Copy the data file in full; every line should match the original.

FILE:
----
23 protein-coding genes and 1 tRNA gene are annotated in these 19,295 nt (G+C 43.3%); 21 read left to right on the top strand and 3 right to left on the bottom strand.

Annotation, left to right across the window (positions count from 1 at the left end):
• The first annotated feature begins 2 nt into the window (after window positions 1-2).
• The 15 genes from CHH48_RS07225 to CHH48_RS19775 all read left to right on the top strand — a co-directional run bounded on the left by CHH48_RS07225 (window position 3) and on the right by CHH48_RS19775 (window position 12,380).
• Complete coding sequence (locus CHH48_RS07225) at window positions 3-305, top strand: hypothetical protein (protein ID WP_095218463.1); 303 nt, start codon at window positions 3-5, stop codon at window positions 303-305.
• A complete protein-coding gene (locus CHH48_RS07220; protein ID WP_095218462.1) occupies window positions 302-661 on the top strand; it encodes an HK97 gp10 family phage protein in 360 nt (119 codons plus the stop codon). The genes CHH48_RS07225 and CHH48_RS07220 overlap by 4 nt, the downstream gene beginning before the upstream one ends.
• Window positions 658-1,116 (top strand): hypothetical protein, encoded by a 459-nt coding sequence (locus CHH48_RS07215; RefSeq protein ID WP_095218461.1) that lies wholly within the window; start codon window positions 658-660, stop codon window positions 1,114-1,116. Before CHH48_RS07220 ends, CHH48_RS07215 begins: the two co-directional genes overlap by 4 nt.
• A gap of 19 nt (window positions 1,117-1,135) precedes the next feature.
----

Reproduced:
23 protein-coding genes and 1 tRNA gene are annotated in these 19,295 nt (G+C 43.3%); 21 read left to right on the top strand and 3 right to left on the bottom strand.

Annotation, left to right across the window (positions count from 1 at the left end):
• The first annotated feature begins 2 nt into the window (after window positions 1-2).
• The 15 genes from CHH48_RS07225 to CHH48_RS19775 all read left to right on the top strand — a co-directional run bounded on the left by CHH48_RS07225 (window position 3) and on the right by CHH48_RS19775 (window position 12,380).
• Complete coding sequence (locus CHH48_RS07225) at window positions 3-305, top strand: hypothetical protein (protein ID WP_095218463.1); 303 nt, start codon at window positions 3-5, stop codon at window positions 303-305.
• A complete protein-coding gene (locus CHH48_RS07220; protein ID WP_095218462.1) occupies window positions 302-661 on the top strand; it encodes an HK97 gp10 family phage protein in 360 nt (119 codons plus the stop codon). The genes CHH48_RS07225 and CHH48_RS07220 overlap by 4 nt, the downstream gene beginning before the upstream one ends.
• Window positions 658-1,116 (top strand): hypothetical protein, encoded by a 459-nt coding sequence (locus CHH48_RS07215; RefSeq protein ID WP_095218461.1) that lies wholly within the window; start codon window positions 658-660, stop codon window positions 1,114-1,116. Before CHH48_RS07220 ends, CHH48_RS07215 begins: the two co-directional genes overlap by 4 nt.
• A gap of 19 nt (window positions 1,117-1,135) precedes the next feature.